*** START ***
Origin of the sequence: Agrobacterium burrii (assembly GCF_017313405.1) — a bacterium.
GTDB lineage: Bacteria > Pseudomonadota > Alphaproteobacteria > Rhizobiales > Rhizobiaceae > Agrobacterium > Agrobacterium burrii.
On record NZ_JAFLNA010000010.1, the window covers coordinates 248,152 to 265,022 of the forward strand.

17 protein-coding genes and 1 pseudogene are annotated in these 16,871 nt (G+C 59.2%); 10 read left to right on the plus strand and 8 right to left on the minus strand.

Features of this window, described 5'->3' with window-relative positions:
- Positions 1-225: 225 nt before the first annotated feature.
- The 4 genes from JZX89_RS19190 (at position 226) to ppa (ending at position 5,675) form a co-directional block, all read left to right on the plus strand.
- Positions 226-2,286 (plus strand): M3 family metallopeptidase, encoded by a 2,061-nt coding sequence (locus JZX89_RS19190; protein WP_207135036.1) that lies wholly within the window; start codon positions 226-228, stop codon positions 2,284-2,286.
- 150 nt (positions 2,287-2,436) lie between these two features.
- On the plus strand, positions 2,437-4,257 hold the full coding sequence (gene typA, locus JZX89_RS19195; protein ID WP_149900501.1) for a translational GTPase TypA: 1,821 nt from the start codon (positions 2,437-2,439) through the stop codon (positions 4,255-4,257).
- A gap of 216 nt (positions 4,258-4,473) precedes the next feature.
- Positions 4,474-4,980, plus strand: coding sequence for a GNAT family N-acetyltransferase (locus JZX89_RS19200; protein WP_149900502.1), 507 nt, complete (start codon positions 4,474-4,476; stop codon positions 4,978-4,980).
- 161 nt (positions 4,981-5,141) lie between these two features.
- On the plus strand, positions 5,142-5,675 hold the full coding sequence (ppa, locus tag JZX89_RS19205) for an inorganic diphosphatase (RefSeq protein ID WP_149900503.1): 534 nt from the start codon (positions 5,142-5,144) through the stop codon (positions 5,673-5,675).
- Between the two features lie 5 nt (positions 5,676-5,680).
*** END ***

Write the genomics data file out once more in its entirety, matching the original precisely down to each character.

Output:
Origin of the sequence: Agrobacterium burrii (assembly GCF_017313405.1) — a bacterium.
GTDB lineage: Bacteria > Pseudomonadota > Alphaproteobacteria > Rhizobiales > Rhizobiaceae > Agrobacterium > Agrobacterium burrii.
On record NZ_JAFLNA010000010.1, the window covers coordinates 248,152 to 265,022 of the forward strand.

17 protein-coding genes and 1 pseudogene are annotated in these 16,871 nt (G+C 59.2%); 10 read left to right on the plus strand and 8 right to left on the minus strand.

Features of this window, described 5'->3' with window-relative positions:
- Positions 1-225: 225 nt before the first annotated feature.
- The 4 genes from JZX89_RS19190 (at position 226) to ppa (ending at position 5,675) form a co-directional block, all read left to right on the plus strand.
- Positions 226-2,286 (plus strand): M3 family metallopeptidase, encoded by a 2,061-nt coding sequence (locus JZX89_RS19190; protein WP_207135036.1) that lies wholly within the window; start codon positions 226-228, stop codon positions 2,284-2,286.
- 150 nt (positions 2,287-2,436) lie between these two features.
- On the plus strand, positions 2,437-4,257 hold the full coding sequence (gene typA, locus JZX89_RS19195; protein ID WP_149900501.1) for a translational GTPase TypA: 1,821 nt from the start codon (positions 2,437-2,439) through the stop codon (positions 4,255-4,257).
- A gap of 216 nt (positions 4,258-4,473) precedes the next feature.
- Positions 4,474-4,980, plus strand: coding sequence for a GNAT family N-acetyltransferase (locus JZX89_RS19200; protein WP_149900502.1), 507 nt, complete (start codon positions 4,474-4,476; stop codon positions 4,978-4,980).
- 161 nt (positions 4,981-5,141) lie between these two features.
- On the plus strand, positions 5,142-5,675 hold the full coding sequence (ppa, locus tag JZX89_RS19205) for an inorganic diphosphatase (RefSeq protein ID WP_149900503.1): 534 nt from the start codon (positions 5,142-5,144) through the stop codon (positions 5,673-5,675).
- Between the two features lie 5 nt (positions 5,676-5,680).